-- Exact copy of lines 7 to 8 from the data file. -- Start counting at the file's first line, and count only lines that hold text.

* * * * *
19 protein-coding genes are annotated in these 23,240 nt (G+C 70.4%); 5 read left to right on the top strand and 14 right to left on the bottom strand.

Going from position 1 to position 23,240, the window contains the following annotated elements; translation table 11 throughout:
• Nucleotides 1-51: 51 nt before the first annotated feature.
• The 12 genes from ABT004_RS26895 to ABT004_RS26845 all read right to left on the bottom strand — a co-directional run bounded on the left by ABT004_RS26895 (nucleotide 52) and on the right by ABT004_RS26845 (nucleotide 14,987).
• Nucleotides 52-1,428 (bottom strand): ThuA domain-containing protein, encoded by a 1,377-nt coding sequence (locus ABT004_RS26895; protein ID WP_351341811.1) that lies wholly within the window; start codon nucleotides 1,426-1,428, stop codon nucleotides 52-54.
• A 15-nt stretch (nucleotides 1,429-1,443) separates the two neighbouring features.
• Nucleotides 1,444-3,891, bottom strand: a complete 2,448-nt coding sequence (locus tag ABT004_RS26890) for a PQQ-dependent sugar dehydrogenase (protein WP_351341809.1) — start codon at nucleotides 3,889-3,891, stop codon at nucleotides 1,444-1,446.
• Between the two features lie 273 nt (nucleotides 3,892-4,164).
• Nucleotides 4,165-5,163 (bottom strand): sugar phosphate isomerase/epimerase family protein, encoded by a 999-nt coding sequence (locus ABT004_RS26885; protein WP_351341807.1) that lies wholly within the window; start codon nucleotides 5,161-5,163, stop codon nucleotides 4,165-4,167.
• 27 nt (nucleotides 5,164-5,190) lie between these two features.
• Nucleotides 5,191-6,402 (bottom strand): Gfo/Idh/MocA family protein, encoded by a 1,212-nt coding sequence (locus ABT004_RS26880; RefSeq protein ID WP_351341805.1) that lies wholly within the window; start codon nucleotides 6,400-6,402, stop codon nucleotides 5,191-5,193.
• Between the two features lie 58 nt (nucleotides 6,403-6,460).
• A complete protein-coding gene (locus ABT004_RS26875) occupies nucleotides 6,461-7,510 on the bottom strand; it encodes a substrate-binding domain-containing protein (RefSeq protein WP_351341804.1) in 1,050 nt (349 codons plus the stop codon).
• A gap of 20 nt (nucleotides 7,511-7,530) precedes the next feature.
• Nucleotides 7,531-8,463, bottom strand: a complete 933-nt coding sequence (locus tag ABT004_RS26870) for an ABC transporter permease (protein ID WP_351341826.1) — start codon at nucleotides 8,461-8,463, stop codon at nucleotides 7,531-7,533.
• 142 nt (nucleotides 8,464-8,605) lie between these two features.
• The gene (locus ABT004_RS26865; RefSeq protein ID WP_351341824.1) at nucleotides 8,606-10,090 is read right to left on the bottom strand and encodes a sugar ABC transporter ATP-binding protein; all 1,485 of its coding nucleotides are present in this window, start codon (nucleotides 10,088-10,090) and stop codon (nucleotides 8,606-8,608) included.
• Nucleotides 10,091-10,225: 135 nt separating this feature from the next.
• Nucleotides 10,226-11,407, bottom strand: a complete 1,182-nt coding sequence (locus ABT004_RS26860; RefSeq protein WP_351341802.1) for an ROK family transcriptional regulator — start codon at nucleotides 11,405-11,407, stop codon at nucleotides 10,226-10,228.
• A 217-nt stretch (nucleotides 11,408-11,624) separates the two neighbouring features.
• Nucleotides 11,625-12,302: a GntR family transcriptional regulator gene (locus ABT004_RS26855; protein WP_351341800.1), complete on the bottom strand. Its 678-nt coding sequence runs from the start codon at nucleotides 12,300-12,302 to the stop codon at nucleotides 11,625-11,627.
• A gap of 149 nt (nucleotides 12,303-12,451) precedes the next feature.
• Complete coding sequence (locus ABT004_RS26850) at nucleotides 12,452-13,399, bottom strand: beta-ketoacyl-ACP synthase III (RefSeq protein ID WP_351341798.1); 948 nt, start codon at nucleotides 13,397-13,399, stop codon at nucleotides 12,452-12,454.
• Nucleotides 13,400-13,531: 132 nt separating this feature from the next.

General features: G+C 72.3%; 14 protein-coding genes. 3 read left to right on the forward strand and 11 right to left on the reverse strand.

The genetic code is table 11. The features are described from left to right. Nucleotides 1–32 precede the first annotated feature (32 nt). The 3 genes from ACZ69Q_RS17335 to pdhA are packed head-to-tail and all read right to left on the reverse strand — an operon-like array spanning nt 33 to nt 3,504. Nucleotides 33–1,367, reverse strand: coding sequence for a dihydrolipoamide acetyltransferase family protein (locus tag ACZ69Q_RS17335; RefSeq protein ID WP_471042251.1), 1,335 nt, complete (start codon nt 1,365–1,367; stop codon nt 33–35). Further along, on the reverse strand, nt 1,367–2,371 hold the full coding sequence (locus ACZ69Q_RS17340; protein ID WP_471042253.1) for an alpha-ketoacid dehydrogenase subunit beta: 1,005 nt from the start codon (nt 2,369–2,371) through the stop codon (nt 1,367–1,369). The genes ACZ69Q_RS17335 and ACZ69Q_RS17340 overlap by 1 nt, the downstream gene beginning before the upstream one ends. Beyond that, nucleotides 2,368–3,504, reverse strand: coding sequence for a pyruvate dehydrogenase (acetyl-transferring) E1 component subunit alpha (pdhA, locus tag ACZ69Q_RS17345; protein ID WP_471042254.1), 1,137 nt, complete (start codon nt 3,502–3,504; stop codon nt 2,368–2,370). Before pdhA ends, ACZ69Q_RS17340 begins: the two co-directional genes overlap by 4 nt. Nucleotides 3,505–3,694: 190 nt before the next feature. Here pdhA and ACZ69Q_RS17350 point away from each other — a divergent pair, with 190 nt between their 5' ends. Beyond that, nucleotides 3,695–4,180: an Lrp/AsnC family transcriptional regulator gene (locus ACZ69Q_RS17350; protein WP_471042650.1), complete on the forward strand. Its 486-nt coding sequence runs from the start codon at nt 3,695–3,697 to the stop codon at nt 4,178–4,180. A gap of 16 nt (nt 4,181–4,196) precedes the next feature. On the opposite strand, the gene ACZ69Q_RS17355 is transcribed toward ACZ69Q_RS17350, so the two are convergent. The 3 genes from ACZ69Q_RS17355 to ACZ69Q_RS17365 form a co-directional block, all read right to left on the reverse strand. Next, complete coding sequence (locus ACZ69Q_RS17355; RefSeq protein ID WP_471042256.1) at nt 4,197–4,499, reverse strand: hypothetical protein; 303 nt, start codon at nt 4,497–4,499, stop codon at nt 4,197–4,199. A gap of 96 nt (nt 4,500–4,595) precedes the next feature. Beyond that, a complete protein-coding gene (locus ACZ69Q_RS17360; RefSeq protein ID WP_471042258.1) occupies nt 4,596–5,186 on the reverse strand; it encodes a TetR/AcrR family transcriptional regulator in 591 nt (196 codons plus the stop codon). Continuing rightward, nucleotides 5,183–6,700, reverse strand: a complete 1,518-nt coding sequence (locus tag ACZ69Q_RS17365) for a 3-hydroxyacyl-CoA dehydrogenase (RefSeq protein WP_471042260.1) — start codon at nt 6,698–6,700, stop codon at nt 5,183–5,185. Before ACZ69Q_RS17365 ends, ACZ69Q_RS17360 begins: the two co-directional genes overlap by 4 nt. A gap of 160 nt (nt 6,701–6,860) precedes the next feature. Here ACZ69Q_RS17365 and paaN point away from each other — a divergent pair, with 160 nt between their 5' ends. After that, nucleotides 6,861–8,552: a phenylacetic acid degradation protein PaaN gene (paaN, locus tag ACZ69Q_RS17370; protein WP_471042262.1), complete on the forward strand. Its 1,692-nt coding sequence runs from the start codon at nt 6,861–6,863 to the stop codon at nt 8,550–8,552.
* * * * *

• Nucleotides 1,444-3,891, bottom strand: a complete 2,448-nt coding sequence (locus tag ABT004_RS26890) for a PQQ-dependent sugar dehydrogenase (protein WP_351341809.1) — start codon at nucleotides 3,889-3,891, stop codon at nucleotides 1,444-1,446.
• Between the two features lie 273 nt (nucleotides 3,892-4,164).